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Where are they now? Molly Gross (2014)

Molly Gross's children

After spending my whole life in the Midwest, I was drawn farther West, to Utah by the mountains and the unique surgical training that offered an opportunity to learn from academic surgeons, residents and fellows at the University and VA hospitals and from community surgeons at IMC. I honestly loved my time in Utah. I met wonderful people who have become lifelong friends and mentors. I still use my scrub pants to hold a retractor (thanks, Dr. Ed Nelson), I constantly tell my residents to “lift the colon up, out and over” (thanks, Dr. Courtney Scaife), and I try to welcome residents into my home to celebrate holidays or to eat salmon and chocolate if they are away from their family (thanks, Dr. Eric Scaife).   In addition to learning how to operate, I learned how to ski, run ultra-marathons, and camp alone with my dogs. I also met my husband, Eric, who trained as a cardiac perfusionist. 

Even in medical school, I thought about being a colorectal surgeon and with further encouragement from the wonderful colorectal surgeons in Utah (thanks, Dr. Billy Peche), we went even further West to OHSU for a colorectal surgery fellowship (thanks, Drs. Ute Gawlick and Rob Glasgow). Afterwards, we returned to Utah where I began my colorectal surgery career. Even though we loved the mountains and life in Utah the pull back to the Midwest to start our family was strong. We relocated to my home state of Iowa where I joined The Iowa Clinic.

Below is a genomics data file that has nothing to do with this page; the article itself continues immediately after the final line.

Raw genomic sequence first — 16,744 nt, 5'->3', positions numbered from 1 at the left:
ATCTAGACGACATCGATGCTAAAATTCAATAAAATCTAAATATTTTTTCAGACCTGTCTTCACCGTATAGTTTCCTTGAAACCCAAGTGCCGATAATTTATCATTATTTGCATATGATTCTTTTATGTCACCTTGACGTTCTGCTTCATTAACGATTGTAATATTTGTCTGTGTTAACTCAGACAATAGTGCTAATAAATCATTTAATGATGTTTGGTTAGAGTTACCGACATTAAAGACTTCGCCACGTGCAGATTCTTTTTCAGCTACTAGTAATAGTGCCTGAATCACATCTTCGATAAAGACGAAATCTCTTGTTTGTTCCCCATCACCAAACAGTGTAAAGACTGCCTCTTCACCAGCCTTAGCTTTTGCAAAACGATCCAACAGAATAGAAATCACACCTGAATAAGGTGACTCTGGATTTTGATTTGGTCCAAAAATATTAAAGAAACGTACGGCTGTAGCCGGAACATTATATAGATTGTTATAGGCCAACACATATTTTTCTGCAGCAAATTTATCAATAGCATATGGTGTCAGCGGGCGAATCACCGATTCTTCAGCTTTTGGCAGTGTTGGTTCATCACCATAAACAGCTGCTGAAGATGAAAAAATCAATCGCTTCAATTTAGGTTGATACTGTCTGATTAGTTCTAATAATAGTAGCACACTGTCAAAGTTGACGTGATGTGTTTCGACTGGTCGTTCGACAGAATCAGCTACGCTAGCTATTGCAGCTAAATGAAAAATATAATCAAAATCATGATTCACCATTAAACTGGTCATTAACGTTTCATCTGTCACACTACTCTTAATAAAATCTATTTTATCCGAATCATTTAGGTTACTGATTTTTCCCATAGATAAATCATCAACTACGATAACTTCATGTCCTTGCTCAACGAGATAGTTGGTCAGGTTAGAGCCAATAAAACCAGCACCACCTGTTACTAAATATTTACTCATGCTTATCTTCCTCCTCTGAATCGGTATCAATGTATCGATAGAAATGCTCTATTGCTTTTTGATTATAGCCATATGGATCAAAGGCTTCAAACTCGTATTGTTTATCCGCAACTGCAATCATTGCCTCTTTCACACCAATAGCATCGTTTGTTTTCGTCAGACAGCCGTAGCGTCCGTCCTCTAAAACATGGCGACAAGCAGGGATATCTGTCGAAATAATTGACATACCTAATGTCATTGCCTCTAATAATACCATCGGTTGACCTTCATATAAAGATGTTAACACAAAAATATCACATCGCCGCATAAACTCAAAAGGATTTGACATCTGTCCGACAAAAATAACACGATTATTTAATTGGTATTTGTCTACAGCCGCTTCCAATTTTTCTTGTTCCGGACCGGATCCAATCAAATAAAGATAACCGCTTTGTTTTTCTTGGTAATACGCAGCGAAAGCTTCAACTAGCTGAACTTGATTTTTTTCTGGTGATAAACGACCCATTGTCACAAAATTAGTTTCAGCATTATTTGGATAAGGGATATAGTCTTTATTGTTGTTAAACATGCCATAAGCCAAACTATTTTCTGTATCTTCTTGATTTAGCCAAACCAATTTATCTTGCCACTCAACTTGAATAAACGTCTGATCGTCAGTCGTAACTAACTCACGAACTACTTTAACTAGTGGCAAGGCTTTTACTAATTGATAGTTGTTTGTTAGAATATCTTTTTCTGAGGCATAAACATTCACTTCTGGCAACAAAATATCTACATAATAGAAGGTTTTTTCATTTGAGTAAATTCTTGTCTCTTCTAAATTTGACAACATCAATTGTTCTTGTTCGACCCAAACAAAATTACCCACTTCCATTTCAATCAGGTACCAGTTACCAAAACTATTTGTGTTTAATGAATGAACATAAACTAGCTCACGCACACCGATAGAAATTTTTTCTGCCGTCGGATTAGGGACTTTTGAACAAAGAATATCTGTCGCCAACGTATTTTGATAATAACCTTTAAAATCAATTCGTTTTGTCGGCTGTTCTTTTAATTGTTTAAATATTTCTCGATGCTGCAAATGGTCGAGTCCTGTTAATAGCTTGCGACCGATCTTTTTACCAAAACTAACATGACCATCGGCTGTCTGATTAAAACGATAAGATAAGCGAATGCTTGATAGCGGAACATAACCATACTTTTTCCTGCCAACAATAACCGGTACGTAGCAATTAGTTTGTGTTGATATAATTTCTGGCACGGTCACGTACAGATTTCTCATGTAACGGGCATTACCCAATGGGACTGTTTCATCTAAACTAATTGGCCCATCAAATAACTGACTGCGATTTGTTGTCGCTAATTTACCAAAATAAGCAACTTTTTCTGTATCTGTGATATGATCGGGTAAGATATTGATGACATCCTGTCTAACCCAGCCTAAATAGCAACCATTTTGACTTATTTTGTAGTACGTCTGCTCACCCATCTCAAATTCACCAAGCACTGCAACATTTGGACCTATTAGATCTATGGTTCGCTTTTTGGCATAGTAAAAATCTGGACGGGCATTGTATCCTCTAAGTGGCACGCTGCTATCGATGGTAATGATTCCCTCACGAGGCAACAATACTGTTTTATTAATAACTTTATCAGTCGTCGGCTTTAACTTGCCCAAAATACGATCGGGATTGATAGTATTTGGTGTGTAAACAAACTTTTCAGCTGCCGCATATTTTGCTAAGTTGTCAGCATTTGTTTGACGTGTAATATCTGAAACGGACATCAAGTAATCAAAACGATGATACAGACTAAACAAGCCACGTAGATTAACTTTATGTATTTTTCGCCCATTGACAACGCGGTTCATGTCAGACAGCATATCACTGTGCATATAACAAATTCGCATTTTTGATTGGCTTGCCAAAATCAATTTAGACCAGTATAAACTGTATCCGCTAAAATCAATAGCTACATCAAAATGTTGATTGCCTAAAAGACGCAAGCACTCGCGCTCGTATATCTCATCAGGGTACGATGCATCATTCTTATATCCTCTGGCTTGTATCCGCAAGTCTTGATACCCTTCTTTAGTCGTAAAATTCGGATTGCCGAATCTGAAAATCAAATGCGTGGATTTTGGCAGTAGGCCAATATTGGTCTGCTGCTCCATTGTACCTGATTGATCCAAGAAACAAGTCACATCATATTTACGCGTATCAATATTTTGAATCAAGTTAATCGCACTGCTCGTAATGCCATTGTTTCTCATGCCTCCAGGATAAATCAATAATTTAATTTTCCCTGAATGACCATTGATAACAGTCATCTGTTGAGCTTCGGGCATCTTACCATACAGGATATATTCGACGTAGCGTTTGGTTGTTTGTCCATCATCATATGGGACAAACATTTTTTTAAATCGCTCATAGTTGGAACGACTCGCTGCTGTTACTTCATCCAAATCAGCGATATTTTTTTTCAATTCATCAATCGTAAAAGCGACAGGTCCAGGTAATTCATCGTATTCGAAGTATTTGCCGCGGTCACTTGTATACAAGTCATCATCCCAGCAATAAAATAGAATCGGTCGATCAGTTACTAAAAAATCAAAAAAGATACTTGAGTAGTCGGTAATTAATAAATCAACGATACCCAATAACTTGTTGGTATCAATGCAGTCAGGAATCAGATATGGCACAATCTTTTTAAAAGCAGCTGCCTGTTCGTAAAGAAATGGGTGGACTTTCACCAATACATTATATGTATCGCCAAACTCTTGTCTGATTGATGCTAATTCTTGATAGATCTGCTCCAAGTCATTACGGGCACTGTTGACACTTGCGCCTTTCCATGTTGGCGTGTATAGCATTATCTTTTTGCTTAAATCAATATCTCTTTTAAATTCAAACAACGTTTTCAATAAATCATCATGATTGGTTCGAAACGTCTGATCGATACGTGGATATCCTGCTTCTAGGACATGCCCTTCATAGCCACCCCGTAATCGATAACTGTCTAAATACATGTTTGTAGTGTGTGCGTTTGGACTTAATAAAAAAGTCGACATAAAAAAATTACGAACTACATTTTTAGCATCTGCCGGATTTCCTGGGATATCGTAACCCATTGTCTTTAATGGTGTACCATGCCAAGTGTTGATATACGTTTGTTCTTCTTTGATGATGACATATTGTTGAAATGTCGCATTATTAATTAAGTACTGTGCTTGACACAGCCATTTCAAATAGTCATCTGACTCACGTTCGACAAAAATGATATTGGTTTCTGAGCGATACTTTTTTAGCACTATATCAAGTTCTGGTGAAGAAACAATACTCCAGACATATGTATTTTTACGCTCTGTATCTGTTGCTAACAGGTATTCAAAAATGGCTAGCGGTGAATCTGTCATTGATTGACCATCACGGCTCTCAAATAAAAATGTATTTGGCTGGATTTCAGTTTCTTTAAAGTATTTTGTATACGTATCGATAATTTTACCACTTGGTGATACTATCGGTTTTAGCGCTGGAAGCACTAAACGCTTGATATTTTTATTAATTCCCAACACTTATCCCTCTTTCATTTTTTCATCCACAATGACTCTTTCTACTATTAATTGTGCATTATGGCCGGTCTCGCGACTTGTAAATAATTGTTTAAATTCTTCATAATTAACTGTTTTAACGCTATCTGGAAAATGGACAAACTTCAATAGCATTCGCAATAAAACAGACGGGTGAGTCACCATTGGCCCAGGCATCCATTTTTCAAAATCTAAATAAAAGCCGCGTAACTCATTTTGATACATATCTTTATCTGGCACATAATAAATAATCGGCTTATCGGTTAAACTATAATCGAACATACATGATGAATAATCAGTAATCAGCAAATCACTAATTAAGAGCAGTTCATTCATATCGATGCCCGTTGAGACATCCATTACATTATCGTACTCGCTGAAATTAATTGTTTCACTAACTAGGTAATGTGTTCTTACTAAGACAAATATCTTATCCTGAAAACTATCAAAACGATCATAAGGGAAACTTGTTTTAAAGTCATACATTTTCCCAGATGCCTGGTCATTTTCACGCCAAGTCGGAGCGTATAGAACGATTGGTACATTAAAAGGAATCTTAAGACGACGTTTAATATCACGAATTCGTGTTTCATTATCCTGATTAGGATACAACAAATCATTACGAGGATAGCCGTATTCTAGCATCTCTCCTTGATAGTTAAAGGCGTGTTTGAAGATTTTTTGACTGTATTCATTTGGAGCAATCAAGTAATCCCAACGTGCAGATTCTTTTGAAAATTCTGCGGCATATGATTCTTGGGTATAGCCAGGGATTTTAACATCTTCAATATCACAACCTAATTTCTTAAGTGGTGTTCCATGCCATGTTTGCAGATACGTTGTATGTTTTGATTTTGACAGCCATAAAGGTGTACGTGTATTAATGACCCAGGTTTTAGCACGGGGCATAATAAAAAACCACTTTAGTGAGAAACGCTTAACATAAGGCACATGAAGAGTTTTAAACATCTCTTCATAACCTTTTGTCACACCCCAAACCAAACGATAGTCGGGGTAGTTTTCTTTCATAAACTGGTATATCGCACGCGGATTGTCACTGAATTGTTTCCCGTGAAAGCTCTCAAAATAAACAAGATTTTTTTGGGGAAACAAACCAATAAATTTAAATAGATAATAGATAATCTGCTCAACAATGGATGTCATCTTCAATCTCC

We have adjusted to living in the flat land. The family now includes twin 5-year-old girls, Annika and Greta, and six chickens. Our time is spent mainly outdoors, in our garden, biking, fishing, foraging, plus spending time nearby at my parent’s farm. I have built a busy colorectal practice in Des Moines, Iowa, and am now the associate program director of our community-based general surgery residency program. I am still trying to figure out how to balance being a wife, mother, and surgeon, but it will certainly always be a work in progress. Eric is incredibly patient with me, and we work at the same hospital so most days we get to see each other at work.

In ten years, I hope to still be connecting colons but I also hope to be a surgeon allows me to spend time with my dad working the cows and turning my entire yard into an edible garden and the rest into a prairie.